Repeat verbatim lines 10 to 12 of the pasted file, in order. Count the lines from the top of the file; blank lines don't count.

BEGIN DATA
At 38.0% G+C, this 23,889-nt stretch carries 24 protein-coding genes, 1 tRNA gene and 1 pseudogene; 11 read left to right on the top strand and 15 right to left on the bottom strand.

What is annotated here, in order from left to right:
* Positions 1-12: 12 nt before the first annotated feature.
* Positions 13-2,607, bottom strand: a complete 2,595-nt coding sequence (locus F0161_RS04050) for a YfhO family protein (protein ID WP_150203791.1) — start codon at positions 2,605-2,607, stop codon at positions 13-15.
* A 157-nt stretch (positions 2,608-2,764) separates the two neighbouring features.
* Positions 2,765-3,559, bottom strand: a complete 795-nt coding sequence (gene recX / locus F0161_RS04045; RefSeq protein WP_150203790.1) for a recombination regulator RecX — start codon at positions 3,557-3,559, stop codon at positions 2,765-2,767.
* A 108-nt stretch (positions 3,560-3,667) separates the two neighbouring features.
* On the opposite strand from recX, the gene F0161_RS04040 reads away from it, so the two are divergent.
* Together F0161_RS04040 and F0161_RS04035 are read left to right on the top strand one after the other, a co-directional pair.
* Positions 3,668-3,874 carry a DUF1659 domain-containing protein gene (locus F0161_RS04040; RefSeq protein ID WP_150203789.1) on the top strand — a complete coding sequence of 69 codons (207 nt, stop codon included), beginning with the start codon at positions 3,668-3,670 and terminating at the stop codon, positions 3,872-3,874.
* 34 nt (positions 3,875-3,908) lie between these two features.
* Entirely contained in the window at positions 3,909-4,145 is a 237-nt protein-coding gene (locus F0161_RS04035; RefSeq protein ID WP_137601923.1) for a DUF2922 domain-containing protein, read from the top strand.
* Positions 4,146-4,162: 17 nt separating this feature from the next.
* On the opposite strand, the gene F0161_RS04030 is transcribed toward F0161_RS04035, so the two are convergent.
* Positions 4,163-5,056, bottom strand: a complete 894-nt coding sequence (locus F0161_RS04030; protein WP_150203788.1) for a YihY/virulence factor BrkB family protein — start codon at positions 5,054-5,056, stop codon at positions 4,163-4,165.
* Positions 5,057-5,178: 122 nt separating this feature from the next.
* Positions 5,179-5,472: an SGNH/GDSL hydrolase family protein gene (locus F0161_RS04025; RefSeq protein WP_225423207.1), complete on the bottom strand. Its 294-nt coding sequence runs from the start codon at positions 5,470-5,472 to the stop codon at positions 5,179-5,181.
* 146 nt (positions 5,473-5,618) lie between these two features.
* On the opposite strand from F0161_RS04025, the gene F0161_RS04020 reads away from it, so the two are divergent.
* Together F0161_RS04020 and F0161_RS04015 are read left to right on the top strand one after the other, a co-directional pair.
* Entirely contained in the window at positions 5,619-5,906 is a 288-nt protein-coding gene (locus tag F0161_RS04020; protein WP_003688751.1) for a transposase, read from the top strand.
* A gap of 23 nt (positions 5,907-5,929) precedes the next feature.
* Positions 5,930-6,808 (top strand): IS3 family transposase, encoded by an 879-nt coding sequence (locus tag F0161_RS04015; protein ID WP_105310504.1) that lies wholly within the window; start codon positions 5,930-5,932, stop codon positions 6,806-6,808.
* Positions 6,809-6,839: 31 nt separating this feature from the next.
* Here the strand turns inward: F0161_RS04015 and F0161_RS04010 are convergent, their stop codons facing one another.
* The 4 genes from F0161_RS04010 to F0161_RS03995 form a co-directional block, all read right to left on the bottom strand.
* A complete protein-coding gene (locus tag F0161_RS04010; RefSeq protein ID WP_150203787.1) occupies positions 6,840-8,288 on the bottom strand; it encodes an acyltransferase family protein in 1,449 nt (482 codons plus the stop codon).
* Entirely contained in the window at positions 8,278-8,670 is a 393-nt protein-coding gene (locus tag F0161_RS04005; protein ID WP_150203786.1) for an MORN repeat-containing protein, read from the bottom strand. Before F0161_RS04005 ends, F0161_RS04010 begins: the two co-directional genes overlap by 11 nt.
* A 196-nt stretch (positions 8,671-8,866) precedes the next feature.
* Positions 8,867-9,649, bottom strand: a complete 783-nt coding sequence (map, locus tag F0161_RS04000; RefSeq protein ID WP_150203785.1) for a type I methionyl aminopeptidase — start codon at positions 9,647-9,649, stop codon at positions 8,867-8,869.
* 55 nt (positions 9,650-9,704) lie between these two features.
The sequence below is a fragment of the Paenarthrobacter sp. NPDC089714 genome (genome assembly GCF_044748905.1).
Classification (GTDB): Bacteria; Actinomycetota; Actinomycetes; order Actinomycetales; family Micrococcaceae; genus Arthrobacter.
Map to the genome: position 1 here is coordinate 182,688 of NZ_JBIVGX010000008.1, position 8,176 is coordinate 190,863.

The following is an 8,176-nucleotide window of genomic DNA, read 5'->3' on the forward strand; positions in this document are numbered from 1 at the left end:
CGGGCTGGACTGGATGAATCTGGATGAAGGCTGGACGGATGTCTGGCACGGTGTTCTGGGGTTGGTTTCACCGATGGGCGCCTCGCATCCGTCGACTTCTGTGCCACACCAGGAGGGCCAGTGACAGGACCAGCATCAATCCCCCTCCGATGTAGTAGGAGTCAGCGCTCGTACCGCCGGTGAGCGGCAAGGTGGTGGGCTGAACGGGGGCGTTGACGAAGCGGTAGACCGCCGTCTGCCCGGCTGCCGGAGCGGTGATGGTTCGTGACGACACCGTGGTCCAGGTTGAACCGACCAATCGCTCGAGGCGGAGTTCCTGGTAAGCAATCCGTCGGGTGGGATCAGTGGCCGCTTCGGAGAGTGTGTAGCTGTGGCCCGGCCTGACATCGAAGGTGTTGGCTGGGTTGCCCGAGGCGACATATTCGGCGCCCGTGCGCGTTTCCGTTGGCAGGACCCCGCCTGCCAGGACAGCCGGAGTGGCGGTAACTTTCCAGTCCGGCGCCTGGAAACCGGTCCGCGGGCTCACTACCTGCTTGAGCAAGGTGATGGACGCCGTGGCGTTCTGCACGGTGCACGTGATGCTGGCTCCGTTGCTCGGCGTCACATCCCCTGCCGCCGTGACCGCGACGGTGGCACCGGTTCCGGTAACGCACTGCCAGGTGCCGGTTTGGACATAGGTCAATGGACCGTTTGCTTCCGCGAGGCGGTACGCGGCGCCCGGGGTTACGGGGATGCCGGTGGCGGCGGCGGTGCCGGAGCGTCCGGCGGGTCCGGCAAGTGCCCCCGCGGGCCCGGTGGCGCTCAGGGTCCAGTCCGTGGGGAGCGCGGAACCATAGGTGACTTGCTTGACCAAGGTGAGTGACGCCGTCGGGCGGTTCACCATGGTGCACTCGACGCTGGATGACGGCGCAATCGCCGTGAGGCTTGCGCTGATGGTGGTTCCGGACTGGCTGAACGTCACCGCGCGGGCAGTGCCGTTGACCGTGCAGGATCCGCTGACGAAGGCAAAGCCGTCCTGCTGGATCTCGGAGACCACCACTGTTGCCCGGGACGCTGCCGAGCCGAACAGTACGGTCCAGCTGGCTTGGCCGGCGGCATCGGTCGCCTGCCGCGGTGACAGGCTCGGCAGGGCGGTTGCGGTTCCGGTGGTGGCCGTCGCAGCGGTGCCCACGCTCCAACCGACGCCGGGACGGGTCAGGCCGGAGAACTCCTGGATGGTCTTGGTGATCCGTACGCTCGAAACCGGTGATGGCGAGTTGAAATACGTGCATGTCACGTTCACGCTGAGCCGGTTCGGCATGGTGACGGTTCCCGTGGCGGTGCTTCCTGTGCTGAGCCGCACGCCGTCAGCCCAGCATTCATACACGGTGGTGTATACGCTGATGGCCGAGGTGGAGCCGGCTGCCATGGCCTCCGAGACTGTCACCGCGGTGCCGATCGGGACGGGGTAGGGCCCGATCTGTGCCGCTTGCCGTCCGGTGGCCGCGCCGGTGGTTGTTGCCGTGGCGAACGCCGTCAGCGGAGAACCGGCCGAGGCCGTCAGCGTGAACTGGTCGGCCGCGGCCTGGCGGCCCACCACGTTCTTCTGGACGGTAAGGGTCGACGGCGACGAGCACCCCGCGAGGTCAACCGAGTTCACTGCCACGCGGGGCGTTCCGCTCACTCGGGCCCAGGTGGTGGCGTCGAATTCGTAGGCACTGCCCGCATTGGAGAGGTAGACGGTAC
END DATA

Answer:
* Positions 3,668-3,874 carry a DUF1659 domain-containing protein gene (locus F0161_RS04040; RefSeq protein ID WP_150203789.1) on the top strand — a complete coding sequence of 69 codons (207 nt, stop codon included), beginning with the start codon at positions 3,668-3,670 and terminating at the stop codon, positions 3,872-3,874.
* 34 nt (positions 3,875-3,908) lie between these two features.
* Entirely contained in the window at positions 3,909-4,145 is a 237-nt protein-coding gene (locus F0161_RS04035; RefSeq protein ID WP_137601923.1) for a DUF2922 domain-containing protein, read from the top strand.